Yes, a family owned business can be started and managed as a sole proprietorship. This is perhaps the easiest and most common structure for brand new businesses. However, it may not work for all family businesses because it involves ownership and operation by a single individual, with zero separation between the business and owner.
Sole proprietors can still hire employees or independent contractors, so it may still work for some families, as long as it is understood that one person is primarily running the show. Smaller owner – operator family businesses are usually structured as sole proprietorships with no legal separation between the owner and the business.
Note that with this business structure, all properties and liabilities are in the owner’s name and the owner is liable for any legal or financial issues in the business. Start-up and compliance requirements are minimal, and profits and losses are passed down to the owner and claimed on the owner’s personal tax form using Schedule C (Form 1040).
As far as taxes go, if one spouse is employed by another, the wages of the spouse are subject to income tax withholding and Social Security and Medicare taxes, but not to the Federal Unemployment Tax Act (FUTA). Also wages for children under age 18 are not subject to Social Security and Medicare taxes and not subject to FUTA if the child is under age 21. Wages are subject to income tax withholding, regardless of the child’s age.
However, if the business is run by both spouses, who also share in the profits and losses, then the business is now considered a partnership even if there is no formal partnership agreement. Business income and loss are no longer reported on a Schedule C (From 1040) and the couple are now required to use Form 1065.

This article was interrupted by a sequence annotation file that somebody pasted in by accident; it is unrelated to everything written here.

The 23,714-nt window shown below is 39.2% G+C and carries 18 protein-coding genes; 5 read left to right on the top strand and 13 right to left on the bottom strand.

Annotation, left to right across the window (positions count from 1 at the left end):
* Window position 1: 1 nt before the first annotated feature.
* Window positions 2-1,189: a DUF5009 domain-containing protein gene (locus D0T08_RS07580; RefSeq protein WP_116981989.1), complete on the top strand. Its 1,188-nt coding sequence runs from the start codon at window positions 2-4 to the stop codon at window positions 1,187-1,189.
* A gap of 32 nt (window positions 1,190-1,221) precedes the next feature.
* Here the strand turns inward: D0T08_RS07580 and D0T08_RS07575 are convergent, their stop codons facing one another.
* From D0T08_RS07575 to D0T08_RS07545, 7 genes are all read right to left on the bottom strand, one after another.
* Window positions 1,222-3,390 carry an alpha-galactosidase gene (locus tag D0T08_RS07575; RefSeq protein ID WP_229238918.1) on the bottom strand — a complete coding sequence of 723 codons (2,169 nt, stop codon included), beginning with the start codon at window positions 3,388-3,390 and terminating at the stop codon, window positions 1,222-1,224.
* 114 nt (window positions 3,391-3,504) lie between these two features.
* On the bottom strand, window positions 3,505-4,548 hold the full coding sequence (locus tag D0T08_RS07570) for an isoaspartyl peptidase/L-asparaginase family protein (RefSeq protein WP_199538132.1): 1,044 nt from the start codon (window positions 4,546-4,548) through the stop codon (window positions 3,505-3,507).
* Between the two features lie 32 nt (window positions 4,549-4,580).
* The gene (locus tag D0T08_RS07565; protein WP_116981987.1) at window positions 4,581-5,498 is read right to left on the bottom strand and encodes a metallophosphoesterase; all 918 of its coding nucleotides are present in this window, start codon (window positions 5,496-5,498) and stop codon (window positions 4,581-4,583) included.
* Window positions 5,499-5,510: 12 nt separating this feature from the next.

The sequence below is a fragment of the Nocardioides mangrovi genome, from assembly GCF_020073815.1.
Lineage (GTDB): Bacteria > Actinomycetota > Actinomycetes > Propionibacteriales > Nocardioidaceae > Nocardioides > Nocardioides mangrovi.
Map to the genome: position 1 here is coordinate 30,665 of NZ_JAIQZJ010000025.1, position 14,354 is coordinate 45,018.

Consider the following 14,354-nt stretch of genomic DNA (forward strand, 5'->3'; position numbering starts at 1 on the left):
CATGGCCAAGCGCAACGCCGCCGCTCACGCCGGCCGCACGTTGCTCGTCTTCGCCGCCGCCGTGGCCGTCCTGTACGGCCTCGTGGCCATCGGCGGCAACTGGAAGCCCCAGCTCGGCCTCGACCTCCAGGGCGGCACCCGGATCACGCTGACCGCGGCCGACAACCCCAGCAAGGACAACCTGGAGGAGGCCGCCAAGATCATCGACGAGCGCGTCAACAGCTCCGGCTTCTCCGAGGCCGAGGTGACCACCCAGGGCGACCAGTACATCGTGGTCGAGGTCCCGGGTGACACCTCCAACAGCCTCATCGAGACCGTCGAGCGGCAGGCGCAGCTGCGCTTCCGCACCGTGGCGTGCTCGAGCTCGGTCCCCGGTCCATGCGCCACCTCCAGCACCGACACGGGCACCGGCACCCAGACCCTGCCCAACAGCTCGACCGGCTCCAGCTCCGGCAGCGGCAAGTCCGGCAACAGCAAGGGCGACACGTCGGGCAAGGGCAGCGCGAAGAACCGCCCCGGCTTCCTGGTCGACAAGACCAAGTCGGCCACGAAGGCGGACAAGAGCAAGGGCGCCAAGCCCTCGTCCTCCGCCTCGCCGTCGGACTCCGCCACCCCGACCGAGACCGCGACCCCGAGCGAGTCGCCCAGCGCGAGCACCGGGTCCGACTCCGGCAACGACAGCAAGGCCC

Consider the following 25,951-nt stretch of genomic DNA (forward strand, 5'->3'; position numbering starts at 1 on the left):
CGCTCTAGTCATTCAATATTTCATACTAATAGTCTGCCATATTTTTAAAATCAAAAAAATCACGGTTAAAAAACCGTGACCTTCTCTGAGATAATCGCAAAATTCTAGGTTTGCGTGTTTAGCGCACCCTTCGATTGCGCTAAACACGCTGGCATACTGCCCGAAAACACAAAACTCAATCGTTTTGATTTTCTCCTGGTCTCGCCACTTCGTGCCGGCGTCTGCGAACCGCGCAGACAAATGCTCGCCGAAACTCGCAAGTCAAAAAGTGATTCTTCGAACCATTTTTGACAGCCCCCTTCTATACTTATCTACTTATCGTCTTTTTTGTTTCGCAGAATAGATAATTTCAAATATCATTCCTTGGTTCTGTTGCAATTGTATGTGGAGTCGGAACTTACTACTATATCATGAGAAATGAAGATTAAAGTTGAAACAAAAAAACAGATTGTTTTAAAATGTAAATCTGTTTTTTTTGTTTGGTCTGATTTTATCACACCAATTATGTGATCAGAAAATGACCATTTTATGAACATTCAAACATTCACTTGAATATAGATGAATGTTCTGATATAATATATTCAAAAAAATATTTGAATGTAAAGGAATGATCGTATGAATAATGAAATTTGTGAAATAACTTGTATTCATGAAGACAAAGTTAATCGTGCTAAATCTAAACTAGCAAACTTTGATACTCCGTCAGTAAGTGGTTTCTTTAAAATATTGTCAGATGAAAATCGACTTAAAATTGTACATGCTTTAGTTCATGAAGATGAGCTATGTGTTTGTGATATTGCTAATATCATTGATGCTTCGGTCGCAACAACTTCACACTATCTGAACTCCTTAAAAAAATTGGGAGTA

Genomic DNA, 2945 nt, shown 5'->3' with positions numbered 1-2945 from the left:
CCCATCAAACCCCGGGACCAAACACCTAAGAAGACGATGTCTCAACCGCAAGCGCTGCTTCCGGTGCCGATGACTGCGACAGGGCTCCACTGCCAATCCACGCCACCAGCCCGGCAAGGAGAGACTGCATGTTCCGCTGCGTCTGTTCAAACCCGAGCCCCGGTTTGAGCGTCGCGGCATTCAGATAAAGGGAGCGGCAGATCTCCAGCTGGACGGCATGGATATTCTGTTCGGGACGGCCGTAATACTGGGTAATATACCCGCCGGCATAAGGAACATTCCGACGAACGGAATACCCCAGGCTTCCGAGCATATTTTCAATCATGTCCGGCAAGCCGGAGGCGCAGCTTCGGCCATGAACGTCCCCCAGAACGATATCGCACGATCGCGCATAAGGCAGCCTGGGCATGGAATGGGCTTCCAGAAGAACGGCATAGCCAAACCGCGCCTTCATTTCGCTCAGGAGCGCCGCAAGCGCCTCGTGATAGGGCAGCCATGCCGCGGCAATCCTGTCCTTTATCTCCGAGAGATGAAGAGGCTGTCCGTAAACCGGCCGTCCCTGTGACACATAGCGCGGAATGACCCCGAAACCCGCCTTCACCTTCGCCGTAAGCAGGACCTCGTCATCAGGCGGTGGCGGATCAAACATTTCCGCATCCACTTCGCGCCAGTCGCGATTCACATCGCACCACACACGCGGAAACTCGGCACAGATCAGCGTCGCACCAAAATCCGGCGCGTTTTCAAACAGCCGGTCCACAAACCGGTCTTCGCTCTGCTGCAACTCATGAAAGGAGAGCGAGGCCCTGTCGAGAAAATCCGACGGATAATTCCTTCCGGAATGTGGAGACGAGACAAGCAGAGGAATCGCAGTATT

However, there is an option for married couples to own and operate a business together; especially if they elect to be treated as a “qualified joint venture” instead of a partnership, and that’s if they would like to continue to file as sole proprietors for federal tax purposes. In this case, each spouse must file a separate Schedule C to report their share of profits and losses.
Howbeit, since there is no legal separation between the owner and the business in a sole proprietorship, in the case of the owner’s death, the business will terminate, and its assets will become part of the owner’s estate.
In addition, even if the owner is married (with or without children) the business does not necessarily get passed down to the remaining family members. A sole proprietor is expected to include a provision in his or her will directing the business be sold or appointing a successor or successors.
But in the case of divorce between the sole proprietor and the spouse, unless the spouse is a co – owner, there is no automatic sharing of the assets and the details will be worked out in the divorce procedures.
Steps to Form a Sole Proprietorship in the United States
When forming a Sole Proprietorship, note that you don’t have to form a business entity to begin working, but there are still necessary steps you will need to take to start your business. You should complete all of these steps before you open your doors for business.
Table of Content
Analyze your Risks
Starting your family business as a sole proprietorship is more like exposing your personal finances to a world of liability. That’s not bad on its own, but it can go very badly for you if you haven’t given any thought to the risks. Before you get too far down the road, consider these questions:
- Can you imagine a scenario in which your business could cost someone money or do harm?
- Is there anything about your work that might prompt someone to sue you?
In some businesses, the risks are clear. Not to be a pessimist, but when it comes to risk, you need to think of worst – case scenarios. If after analysing you feel your business could cause harm that you couldn’t repair easily and quickly, consider buying insurance to transfer the risk or filing LLC documents to form an entity that shields you from those liabilities.
Obtain an Employer Identification Number (EIN)
Also it is advisable to obtain an EIN. Note that you can get one for free in minutes through the IRS online application. Despite its name, an EIN is not just for employers. This number is a universal identifier, much like a Social Security number, for your business. If you don’t have one, you will have to use your Social Security number on tax forms and other official documents, exposing your personal information unnecessarily.